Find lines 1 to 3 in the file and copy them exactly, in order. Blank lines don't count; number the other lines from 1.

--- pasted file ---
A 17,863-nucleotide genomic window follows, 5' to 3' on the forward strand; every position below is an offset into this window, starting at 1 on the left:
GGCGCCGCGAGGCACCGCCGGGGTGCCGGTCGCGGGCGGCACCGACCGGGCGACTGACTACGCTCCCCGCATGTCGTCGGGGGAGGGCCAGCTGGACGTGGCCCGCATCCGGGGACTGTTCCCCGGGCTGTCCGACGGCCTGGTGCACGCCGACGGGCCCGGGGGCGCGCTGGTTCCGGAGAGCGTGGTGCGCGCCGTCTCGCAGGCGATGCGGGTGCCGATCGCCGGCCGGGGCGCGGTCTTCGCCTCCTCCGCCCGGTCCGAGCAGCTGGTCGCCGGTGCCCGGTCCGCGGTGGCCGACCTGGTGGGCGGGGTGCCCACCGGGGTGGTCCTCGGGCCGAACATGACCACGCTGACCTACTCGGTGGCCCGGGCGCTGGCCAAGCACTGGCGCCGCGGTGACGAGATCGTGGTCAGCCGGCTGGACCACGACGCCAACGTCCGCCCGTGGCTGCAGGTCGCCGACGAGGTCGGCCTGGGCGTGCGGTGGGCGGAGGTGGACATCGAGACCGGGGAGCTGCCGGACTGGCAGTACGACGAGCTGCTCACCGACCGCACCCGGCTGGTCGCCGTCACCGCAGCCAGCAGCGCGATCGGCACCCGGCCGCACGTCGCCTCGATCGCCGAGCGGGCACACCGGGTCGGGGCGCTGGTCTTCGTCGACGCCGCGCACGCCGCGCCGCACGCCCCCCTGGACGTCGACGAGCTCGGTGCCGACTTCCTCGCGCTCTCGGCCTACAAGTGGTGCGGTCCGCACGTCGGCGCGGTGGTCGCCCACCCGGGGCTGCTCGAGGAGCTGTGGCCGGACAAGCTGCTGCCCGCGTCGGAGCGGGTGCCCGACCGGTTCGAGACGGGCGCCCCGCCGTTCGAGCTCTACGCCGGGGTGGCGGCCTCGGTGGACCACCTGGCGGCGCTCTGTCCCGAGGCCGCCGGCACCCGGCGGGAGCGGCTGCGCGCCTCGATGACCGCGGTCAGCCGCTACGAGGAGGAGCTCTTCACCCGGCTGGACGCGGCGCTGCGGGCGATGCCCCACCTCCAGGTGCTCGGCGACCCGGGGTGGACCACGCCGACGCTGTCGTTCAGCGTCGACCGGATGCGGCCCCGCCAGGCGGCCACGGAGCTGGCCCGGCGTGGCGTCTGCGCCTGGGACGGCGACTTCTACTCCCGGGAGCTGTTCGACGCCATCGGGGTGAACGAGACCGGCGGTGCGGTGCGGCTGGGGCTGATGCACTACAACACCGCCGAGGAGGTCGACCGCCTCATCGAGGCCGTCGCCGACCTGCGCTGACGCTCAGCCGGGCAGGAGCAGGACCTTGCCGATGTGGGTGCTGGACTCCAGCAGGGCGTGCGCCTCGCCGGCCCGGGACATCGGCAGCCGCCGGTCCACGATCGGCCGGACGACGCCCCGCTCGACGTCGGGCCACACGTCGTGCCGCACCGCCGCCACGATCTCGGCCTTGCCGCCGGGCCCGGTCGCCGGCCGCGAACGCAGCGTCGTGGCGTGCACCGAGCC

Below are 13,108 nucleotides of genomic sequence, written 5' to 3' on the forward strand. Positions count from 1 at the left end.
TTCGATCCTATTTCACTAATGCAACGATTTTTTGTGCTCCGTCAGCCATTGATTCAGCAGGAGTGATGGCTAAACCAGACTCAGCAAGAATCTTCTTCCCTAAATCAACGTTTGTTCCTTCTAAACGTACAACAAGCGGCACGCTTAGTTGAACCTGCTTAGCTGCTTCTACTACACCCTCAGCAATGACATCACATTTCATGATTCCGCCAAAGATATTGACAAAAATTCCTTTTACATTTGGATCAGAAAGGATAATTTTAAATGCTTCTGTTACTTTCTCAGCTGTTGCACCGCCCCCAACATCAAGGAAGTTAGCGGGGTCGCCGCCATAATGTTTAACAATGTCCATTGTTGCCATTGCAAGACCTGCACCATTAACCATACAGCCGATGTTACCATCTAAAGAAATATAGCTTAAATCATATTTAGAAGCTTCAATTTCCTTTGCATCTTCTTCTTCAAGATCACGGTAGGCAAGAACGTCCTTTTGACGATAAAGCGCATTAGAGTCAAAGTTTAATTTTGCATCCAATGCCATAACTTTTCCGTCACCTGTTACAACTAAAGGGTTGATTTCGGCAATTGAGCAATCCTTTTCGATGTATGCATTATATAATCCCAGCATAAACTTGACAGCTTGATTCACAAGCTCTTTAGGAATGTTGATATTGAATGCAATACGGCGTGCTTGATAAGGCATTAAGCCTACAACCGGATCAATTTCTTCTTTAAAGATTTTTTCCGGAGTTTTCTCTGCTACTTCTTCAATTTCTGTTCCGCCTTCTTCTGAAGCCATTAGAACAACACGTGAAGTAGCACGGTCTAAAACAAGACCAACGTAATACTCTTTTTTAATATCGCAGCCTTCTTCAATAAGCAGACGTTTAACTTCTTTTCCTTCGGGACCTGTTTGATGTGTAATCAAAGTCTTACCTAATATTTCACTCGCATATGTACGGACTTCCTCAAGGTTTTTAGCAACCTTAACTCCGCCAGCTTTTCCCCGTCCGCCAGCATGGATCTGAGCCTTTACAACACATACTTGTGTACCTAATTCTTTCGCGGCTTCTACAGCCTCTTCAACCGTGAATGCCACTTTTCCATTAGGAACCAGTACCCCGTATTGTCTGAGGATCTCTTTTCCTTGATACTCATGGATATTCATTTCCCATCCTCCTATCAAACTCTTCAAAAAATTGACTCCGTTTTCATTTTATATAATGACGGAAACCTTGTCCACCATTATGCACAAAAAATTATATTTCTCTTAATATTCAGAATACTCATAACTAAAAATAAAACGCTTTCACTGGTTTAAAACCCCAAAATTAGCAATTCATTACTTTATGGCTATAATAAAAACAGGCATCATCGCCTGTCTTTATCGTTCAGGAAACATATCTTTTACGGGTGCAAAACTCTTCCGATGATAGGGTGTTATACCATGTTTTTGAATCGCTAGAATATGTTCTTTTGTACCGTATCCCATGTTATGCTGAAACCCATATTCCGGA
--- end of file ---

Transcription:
A 17,863-nucleotide genomic window follows, 5' to 3' on the forward strand; every position below is an offset into this window, starting at 1 on the left:
GGCGCCGCGAGGCACCGCCGGGGTGCCGGTCGCGGGCGGCACCGACCGGGCGACTGACTACGCTCCCCGCATGTCGTCGGGGGAGGGCCAGCTGGACGTGGCCCGCATCCGGGGACTGTTCCCCGGGCTGTCCGACGGCCTGGTGCACGCCGACGGGCCCGGGGGCGCGCTGGTTCCGGAGAGCGTGGTGCGCGCCGTCTCGCAGGCGATGCGGGTGCCGATCGCCGGCCGGGGCGCGGTCTTCGCCTCCTCCGCCCGGTCCGAGCAGCTGGTCGCCGGTGCCCGGTCCGCGGTGGCCGACCTGGTGGGCGGGGTGCCCACCGGGGTGGTCCTCGGGCCGAACATGACCACGCTGACCTACTCGGTGGCCCGGGCGCTGGCCAAGCACTGGCGCCGCGGTGACGAGATCGTGGTCAGCCGGCTGGACCACGACGCCAACGTCCGCCCGTGGCTGCAGGTCGCCGACGAGGTCGGCCTGGGCGTGCGGTGGGCGGAGGTGGACATCGAGACCGGGGAGCTGCCGGACTGGCAGTACGACGAGCTGCTCACCGACCGCACCCGGCTGGTCGCCGTCACCGCAGCCAGCAGCGCGATCGGCACCCGGCCGCACGTCGCCTCGATCGCCGAGCGGGCACACCGGGTCGGGGCGCTGGTCTTCGTCGACGCCGCGCACGCCGCGCCGCACGCCCCCCTGGACGTCGACGAGCTCGGTGCCGACTTCCTCGCGCTCTCGGCCTACAAGTGGTGCGGTCCGCACGTCGGCGCGGTGGTCGCCCACCCGGGGCTGCTCGAGGAGCTGTGGCCGGACAAGCTGCTGCCCGCGTCGGAGCGGGTGCCCGACCGGTTCGAGACGGGCGCCCCGCCGTTCGAGCTCTACGCCGGGGTGGCGGCCTCGGTGGACCACCTGGCGGCGCTCTGTCCCGAGGCCGCCGGCACCCGGCGGGAGCGGCTGCGCGCCTCGATGACCGCGGTCAGCCGCTACGAGGAGGAGCTCTTCACCCGGCTGGACGCGGCGCTGCGGGCGATGCCCCACCTCCAGGTGCTCGGCGACCCGGGGTGGACCACGCCGACGCTGTCGTTCAGCGTCGACCGGATGCGGCCCCGCCAGGCGGCCACGGAGCTGGCCCGGCGTGGCGTCTGCGCCTGGGACGGCGACTTCTACTCCCGGGAGCTGTTCGACGCCATCGGGGTGAACGAGACCGGCGGTGCGGTGCGGCTGGGGCTGATGCACTACAACACCGCCGAGGAGGTCGACCGCCTCATCGAGGCCGTCGCCGACCTGCGCTGACGCTCAGCCGGGCAGGAGCAGGACCTTGCCGATGTGGGTGCTGGACTCCAGCAGGGCGTGCGCCTCGCCGGCCCGGGACATCGGCAGCCGCCGGTCCACGATCGGCCGGACGACGCCCCGCTCGACGTCGGGCCACACGTCGTGCCGCACCGCCGCCACGATCTCGGCCTTGCCGCCGGGCCCGGTCGCCGGCCGCGAACGCAGCGTCGTGGCGTGCACCGAGCC

Below are 13,108 nucleotides of genomic sequence, written 5' to 3' on the forward strand. Positions count from 1 at the left end.